If you must serialize lots of data to your microservices, there are indeed other ways to package the data, as long as you’re willing to be flexible with your payload types. An example would be utilizing Google Protocol Buffers instead of JSON. This can be substantially more efficient for serialization and is still doable over HTTP/REST, if you are willing to make the tradeoff of communicating with such a protocol. You can also skip REST altogether and utilize other communication protocols and tools, such as Apache Thrift.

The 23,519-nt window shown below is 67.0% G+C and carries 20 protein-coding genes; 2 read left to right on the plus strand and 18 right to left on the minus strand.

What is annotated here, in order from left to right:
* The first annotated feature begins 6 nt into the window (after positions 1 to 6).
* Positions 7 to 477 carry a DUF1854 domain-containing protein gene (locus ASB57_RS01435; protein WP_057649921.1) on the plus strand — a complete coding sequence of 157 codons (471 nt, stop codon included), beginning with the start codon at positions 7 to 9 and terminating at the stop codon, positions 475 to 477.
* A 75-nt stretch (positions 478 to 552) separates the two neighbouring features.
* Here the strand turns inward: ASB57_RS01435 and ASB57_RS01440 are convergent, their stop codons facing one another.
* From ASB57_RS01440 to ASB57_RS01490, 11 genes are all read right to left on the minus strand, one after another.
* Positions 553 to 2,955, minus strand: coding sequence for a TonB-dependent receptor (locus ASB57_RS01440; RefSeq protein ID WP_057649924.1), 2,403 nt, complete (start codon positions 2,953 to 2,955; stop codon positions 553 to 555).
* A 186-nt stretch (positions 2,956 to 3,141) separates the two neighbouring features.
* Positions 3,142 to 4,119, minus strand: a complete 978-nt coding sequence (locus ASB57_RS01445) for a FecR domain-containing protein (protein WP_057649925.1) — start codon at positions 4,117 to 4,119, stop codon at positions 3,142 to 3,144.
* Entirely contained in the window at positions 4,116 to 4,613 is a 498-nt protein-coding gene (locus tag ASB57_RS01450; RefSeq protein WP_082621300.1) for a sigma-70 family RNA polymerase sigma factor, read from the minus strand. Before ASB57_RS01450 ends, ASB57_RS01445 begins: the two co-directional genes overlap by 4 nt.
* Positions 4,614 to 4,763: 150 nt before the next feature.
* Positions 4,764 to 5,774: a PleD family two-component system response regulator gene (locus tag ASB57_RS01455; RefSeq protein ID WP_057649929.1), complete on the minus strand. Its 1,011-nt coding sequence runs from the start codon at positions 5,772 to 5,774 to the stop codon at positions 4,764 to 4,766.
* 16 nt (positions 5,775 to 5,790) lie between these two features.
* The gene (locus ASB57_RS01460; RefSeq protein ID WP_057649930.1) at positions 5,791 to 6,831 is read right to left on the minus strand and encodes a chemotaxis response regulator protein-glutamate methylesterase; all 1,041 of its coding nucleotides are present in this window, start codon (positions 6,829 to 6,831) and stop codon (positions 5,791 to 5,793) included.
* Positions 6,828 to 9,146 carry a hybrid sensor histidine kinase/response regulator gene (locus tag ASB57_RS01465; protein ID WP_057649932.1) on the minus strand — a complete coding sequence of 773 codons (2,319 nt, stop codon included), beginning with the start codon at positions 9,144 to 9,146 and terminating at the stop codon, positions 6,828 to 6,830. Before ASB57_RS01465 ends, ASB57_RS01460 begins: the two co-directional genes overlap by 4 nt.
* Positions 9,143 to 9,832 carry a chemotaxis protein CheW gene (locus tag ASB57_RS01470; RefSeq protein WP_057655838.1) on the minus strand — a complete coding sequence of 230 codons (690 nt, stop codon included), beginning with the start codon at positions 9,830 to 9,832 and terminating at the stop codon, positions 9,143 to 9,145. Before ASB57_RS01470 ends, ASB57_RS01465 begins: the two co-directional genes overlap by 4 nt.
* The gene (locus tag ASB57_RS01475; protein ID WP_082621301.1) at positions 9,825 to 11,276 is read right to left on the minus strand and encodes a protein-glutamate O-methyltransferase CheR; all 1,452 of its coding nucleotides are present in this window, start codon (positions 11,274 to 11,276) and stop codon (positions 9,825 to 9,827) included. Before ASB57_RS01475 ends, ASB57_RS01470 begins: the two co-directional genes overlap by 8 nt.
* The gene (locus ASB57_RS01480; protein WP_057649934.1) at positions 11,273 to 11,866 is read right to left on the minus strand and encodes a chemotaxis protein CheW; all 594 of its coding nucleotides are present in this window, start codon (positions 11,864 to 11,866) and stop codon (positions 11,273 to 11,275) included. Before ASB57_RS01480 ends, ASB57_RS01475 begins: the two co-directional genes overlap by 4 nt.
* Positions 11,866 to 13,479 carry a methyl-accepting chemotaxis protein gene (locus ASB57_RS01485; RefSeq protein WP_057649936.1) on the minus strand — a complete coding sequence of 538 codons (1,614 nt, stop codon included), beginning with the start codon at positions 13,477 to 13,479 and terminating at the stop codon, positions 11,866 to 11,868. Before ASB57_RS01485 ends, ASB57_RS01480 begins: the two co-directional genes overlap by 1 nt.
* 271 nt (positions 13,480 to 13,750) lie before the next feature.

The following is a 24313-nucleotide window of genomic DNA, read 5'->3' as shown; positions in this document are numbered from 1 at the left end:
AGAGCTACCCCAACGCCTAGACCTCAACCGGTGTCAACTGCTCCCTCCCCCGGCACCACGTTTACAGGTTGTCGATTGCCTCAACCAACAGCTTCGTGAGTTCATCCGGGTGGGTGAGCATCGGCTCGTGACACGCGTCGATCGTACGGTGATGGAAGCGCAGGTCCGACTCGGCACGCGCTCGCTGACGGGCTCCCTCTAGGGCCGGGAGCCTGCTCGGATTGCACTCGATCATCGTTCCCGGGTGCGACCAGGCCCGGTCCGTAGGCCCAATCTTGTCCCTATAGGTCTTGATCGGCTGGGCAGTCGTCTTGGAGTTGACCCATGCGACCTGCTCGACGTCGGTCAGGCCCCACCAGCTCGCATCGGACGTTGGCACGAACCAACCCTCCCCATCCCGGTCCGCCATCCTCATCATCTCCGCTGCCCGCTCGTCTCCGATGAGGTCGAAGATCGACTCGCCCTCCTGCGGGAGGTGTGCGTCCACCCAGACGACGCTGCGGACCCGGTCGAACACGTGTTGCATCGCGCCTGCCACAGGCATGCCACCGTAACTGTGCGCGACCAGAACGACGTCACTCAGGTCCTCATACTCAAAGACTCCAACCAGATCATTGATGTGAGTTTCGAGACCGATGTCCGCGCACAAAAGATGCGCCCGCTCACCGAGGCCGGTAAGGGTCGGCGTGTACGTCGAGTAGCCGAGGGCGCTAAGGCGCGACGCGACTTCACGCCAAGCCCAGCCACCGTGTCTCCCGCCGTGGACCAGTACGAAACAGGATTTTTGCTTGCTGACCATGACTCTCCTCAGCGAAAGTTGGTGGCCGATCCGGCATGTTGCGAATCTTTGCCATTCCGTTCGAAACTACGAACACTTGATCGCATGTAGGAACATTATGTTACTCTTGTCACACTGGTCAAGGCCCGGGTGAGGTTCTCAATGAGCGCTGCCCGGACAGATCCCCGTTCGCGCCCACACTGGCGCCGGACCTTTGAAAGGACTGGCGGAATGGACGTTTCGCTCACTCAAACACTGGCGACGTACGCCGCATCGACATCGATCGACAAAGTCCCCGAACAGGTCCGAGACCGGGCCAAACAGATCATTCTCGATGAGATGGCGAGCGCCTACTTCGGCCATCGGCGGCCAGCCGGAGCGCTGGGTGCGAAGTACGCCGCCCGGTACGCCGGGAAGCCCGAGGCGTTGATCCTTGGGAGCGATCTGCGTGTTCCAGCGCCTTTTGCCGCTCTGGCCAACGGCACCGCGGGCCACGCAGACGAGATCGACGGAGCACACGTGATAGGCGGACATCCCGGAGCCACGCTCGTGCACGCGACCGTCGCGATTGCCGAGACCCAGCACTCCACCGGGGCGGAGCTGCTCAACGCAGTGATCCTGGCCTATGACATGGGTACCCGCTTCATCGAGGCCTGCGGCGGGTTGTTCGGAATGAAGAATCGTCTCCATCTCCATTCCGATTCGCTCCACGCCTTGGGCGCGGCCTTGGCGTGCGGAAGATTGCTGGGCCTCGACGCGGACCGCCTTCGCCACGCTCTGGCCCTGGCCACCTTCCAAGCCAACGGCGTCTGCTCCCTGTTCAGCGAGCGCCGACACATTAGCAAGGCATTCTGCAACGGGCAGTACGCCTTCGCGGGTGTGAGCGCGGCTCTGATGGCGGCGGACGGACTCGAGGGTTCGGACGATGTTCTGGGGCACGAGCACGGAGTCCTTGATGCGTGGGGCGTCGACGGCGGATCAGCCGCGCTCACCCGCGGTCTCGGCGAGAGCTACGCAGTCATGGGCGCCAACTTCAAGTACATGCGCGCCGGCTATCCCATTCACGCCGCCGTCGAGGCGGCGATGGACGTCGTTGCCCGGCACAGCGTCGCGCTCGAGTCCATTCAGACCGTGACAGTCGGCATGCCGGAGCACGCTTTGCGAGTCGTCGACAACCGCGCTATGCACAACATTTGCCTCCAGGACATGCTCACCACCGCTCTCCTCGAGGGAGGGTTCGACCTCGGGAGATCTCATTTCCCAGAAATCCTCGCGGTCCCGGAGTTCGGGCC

From the chart, you can also see that the time spent performing the rest of the miscellaneous functionality required to provide the RESTful API is generally consistent among the calls (this includes things like the full HTTP request parsing and response generation). This overhead will increase as the microservice has to handle other more complex things such as logging, explicit metrics recording, authentication/authorization, and anything else your organization needs. This sort of performance hit can be considered a “flat-tax” which must be incurred for the servicing of each request. In the case of the extremely simple function of adding numbers together, only 2-5% of the time servicing the request was actually performing the desired work, with up to 91% of the time being spent in the complete service tier overhead. If the functionality being encapsulated by your microservice is not complex or expensive enough, then this flat tax will substantially decrease overall performance. In the case of this simple microservice, we took a 1ms operation (adding 1,000 doubles together) and turned it into a 21ms operation—clearly a bad choice!